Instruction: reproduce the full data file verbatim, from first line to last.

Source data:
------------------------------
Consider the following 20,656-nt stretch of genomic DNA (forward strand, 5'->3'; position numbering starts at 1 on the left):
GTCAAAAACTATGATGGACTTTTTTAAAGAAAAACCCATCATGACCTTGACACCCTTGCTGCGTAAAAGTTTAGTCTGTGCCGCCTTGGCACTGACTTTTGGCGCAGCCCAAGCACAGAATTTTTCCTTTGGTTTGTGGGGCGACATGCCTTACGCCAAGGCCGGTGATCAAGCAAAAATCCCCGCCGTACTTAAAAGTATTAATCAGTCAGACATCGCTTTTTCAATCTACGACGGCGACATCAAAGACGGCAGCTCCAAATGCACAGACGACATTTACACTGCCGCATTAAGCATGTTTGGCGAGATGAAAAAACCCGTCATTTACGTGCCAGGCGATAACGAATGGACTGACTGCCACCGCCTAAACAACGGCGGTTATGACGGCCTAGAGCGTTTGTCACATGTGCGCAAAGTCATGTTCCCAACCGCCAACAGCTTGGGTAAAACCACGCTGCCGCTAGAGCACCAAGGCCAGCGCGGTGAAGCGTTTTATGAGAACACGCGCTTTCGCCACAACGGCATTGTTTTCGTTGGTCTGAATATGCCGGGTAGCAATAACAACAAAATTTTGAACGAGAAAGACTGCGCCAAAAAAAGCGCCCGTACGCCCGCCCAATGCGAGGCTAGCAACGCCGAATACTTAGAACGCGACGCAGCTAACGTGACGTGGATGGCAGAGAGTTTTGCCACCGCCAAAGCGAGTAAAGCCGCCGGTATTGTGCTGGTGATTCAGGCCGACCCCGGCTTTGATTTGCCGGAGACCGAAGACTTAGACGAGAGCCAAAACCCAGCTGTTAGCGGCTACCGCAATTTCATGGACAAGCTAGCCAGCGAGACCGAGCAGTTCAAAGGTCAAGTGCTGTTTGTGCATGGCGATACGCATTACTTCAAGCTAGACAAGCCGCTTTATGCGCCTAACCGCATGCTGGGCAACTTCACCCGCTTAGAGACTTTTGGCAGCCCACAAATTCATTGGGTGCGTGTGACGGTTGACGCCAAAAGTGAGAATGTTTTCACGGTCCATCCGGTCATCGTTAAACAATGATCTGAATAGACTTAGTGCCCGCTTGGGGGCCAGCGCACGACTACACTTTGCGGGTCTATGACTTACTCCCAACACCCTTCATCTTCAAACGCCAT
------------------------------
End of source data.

Consider the following 20,656-nt stretch of genomic DNA (forward strand, 5'->3'; position numbering starts at 1 on the left):
GTCAAAAACTATGATGGACTTTTTTAAAGAAAAACCCATCATGACCTTGACACCCTTGCTGCGTAAAAGTTTAGTCTGTGCCGCCTTGGCACTGACTTTTGGCGCAGCCCAAGCACAGAATTTTTCCTTTGGTTTGTGGGGCGACATGCCTTACGCCAAGGCCGGTGATCAAGCAAAAATCCCCGCCGTACTTAAAAGTATTAATCAGTCAGACATCGCTTTTTCAATCTACGACGGCGACATCAAAGACGGCAGCTCCAAATGCACAGACGACATTTACACTGCCGCATTAAGCATGTTTGGCGAGATGAAAAAACCCGTCATTTACGTGCCAGGCGATAACGAATGGACTGACTGCCACCGCCTAAACAACGGCGGTTATGACGGCCTAGAGCGTTTGTCACATGTGCGCAAAGTCATGTTCCCAACCGCCAACAGCTTGGGTAAAACCACGCTGCCGCTAGAGCACCAAGGCCAGCGCGGTGAAGCGTTTTATGAGAACACGCGCTTTCGCCACAACGGCATTGTTTTCGTTGGTCTGAATATGCCGGGTAGCAATAACAACAAAATTTTGAACGAGAAAGACTGCGCCAAAAAAAGCGCCCGTACGCCCGCCCAATGCGAGGCTAGCAACGCCGAATACTTAGAACGCGACGCAGCTAACGTGACGTGGATGGCAGAGAGTTTTGCCACCGCCAAAGCGAGTAAAGCCGCCGGTATTGTGCTGGTGATTCAGGCCGACCCCGGCTTTGATTTGCCGGAGACCGAAGACTTAGACGAGAGCCAAAACCCAGCTGTTAGCGGCTACCGCAATTTCATGGACAAGCTAGCCAGCGAGACCGAGCAGTTCAAAGGTCAAGTGCTGTTTGTGCATGGCGATACGCATTACTTCAAGCTAGACAAGCCGCTTTATGCGCCTAACCGCATGCTGGGCAACTTCACCCGCTTAGAGACTTTTGGCAGCCCACAAATTCATTGGGTGCGTGTGACGGTTGACGCCAAAAGTGAGAATGTTTTCACGGTCCATCCGGTCATCGTTAAACAATGATCTGAATAGACTTAGTGCCCGCTTGGGGGCCAGCGCACGACTACACTTTGCGGGTCTATGACTTACTCCCAACACCCTTCATCTTCAAACGCCAT